Collusion seen in ballot secrecy folder contract

By Aries Rufo,

Posted at Apr 19 2010 08:31 PM | Updated as of Apr 20 2010 07:35 PM

MANILA, Philippines — The P690-million contract for ballot secrecy folders, cancelled by the Commission on Elections (Comelec) for allegedly being overpriced, has just become more questionable.

Documents obtained by indicate that there could have been collusion between poll officials and winning supplier One Time Carbon (OTC) Paper Supply to effectively do away with the bidding and ensure that OTC would bag the contract.

This developed as the Comelec en banc last week rejected the offer of OTC Paper Supply to halve the unit price of the folders just so the poll body would honor the awarding of the contract. The resolution will be promulgated this week.

On February 17, Comelec executive director presented for the commissioners’ approval a design for the ballot secrecy folders. This was after he had asked some Comelec personnel to propose several designs, and rejected all of them.

The en banc approved the design proposed by Tolentino.

Ten days later, OTC Paper Supply submitted its proposal to supply the ballot secrecy folders. The design it was proposing was exactly the same as what Tolentino got the commissioners to approve.

Together with the proposal to supply, OTC submitted a certification issued by the Intellectual Property Office that the company has a pending application for a patent for the design.

The certification says that OTC Paper Supply applied for the patent only on February 10—or a full week before Tolentino presented the design to the commissioners.

Whether it was mere coincidence or the OTC obtained advance information on the design that would be approved by the en banc, the sure thing was the patent application that cost OTC only P3,030 in filing fee snagged for it the P689.7-million deal with the Comelec.

On March 5, the Comelec’s BAC said that “after a careful evaluation” of OTC’s proposal, it found that “only OTC Paper Supply can supply and deliver the necessary ballot secrecy folder…by virtue of its claim of copyright over the design of the ballot secrecy folder.”

A Comelec source privy to the probe that was ordered by the en banc on the scandal said that the patent application of OTC should have raised the alarm to the BAC that something was highly suspicious.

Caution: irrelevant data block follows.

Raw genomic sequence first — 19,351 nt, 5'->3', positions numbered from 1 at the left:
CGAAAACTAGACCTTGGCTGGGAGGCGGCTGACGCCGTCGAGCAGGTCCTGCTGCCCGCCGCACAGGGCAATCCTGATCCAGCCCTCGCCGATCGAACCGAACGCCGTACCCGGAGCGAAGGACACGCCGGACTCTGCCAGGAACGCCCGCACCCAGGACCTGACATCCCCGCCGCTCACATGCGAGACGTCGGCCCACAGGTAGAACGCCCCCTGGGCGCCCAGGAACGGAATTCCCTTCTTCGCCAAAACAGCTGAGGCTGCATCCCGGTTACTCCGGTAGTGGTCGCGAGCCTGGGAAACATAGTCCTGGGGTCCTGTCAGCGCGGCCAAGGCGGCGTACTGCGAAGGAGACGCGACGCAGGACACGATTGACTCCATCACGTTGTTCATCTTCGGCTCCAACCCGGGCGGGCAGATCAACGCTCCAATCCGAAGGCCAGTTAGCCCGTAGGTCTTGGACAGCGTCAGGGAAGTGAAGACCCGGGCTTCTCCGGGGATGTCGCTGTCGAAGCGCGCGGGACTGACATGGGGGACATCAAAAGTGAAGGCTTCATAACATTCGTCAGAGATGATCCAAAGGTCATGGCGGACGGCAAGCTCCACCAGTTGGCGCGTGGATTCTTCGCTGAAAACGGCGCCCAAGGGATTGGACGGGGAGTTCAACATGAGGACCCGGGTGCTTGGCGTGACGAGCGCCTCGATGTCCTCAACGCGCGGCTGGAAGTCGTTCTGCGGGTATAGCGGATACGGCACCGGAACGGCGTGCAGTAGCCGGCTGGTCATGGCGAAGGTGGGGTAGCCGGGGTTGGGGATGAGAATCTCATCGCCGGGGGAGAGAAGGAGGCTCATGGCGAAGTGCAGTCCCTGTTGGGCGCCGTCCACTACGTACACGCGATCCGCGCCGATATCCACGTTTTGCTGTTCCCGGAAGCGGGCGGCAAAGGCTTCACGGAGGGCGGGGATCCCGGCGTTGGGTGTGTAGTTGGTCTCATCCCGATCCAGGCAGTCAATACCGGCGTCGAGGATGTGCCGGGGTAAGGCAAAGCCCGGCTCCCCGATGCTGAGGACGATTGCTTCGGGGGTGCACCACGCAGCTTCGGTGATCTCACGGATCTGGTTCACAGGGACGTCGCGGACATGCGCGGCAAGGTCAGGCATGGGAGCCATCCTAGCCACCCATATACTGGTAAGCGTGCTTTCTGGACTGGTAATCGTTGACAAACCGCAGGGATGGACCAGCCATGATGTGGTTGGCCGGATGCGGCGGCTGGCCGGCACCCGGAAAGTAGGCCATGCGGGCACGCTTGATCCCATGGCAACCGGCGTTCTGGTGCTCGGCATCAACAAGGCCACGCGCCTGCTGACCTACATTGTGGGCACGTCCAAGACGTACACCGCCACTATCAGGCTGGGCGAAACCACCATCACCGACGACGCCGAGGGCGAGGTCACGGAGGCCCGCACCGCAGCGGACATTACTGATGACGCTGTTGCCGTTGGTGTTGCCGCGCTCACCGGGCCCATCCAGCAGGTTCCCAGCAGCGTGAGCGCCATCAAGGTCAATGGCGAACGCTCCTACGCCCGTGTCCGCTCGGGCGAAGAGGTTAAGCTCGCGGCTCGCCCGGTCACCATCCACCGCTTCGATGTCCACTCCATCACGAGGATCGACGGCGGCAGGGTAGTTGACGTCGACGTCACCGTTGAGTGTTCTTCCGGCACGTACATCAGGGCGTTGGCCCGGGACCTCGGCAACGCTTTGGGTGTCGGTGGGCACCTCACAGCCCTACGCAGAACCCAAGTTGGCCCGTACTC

The source said that having the design patented (actually, OTC has only applied for the registration of the design), the OTC forced the BAC to set aside any bidding and just award the contract to OTC.

One peso per folder
The overpricing of the folders was exposed by Arwin Serrano, a representative of the watchdog Parish Pastoral Council for Responsible Voting.

A Comelec source familiar with procurements said that, in previous elections, ballot secrecy folders only cost P1 apiece “There was no need to purchase special folders since it will be only used once. The ordinary folder would do.”

The source explained that the cheaper cost for folders before was a result of competitive bidding among the suppliers—something that wasn’t done for the current contract.

In all communications on bidding and procurement in the past, the source said, the total amounts of supplies or items were stated, in numbers and words, in any pricing document that were presented to the en banc.

In the case of the contract with OTC, the total amount of the ballot secrecy folders was not indicated.

The Comelec also came up with specially designed folders. It was not clear why the Comelec had wanted specially designed secrecy folders when the plain ones would do.

Documents show that it was Tolentino who presented to the en banc the specifications for the special folder during its February 17 meeting. That same day, the en banc, with the exception of Commissioner Rene Sarmiento and Elias Yusoph who were both on official business, approved Tolentino’s proposal.

The poll body had eventually recalled the P689.7-million contract after it concluded that it was “extravagant and beyond the ordinary needs of the Commission.”

OTC Paper Supply had filed a motion for reconsideration after the Comelec decided to nullify the contract for the delivery of 1.815 million ballot secrecy folders, which were found to be overpriced at P380 each.

A poll commissioner told that the en banc deemed it improper to accept the OTC offer since it would be a tacit admission that the folders were overpriced.

The en banc admitted that it mistakenly awarded the contract, based on the “incomplete staff work” of the Comelec’s Bids and Awards Committee (BAC).

Documents obtained by indicate that the BAC attempted to withhold from the en banc the total amount of the contract by presenting only the unit price of a folder. (